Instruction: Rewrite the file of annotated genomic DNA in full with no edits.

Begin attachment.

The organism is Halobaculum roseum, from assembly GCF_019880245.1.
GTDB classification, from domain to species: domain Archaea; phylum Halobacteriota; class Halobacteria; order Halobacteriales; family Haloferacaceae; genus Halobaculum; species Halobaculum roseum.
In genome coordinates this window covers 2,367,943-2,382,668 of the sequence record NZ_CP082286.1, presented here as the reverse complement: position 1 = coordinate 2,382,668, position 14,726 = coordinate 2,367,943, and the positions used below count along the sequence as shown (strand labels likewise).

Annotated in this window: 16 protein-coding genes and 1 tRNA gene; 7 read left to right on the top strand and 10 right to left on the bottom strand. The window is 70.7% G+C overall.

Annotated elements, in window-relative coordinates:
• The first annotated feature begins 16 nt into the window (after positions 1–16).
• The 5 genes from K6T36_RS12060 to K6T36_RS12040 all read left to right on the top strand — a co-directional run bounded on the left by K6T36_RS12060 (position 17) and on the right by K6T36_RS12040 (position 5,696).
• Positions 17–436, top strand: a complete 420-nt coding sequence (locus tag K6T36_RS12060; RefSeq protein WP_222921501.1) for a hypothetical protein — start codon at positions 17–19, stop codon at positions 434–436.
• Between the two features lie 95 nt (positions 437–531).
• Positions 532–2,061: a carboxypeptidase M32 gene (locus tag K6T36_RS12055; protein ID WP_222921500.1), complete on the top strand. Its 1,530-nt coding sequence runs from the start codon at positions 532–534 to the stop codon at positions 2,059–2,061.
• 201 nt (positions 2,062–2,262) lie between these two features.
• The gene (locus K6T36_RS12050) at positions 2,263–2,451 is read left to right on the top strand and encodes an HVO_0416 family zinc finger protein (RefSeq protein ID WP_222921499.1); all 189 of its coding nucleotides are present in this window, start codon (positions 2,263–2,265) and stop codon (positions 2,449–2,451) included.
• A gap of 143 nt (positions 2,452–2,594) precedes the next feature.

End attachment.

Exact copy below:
The organism is Halobaculum roseum, from assembly GCF_019880245.1.
GTDB classification, from domain to species: domain Archaea; phylum Halobacteriota; class Halobacteria; order Halobacteriales; family Haloferacaceae; genus Halobaculum; species Halobaculum roseum.
In genome coordinates this window covers 2,367,943-2,382,668 of the sequence record NZ_CP082286.1, presented here as the reverse complement: position 1 = coordinate 2,382,668, position 14,726 = coordinate 2,367,943, and the positions used below count along the sequence as shown (strand labels likewise).

Annotated in this window: 16 protein-coding genes and 1 tRNA gene; 7 read left to right on the top strand and 10 right to left on the bottom strand. The window is 70.7% G+C overall.

Annotated elements, in window-relative coordinates:
• The first annotated feature begins 16 nt into the window (after positions 1–16).
• The 5 genes from K6T36_RS12060 to K6T36_RS12040 all read left to right on the top strand — a co-directional run bounded on the left by K6T36_RS12060 (position 17) and on the right by K6T36_RS12040 (position 5,696).
• Positions 17–436, top strand: a complete 420-nt coding sequence (locus tag K6T36_RS12060; RefSeq protein WP_222921501.1) for a hypothetical protein — start codon at positions 17–19, stop codon at positions 434–436.
• Between the two features lie 95 nt (positions 437–531).
• Positions 532–2,061: a carboxypeptidase M32 gene (locus tag K6T36_RS12055; protein ID WP_222921500.1), complete on the top strand. Its 1,530-nt coding sequence runs from the start codon at positions 532–534 to the stop codon at positions 2,059–2,061.
• 201 nt (positions 2,062–2,262) lie between these two features.
• The gene (locus K6T36_RS12050) at positions 2,263–2,451 is read left to right on the top strand and encodes an HVO_0416 family zinc finger protein (RefSeq protein ID WP_222921499.1); all 189 of its coding nucleotides are present in this window, start codon (positions 2,263–2,265) and stop codon (positions 2,449–2,451) included.
• A gap of 143 nt (positions 2,452–2,594) precedes the next feature.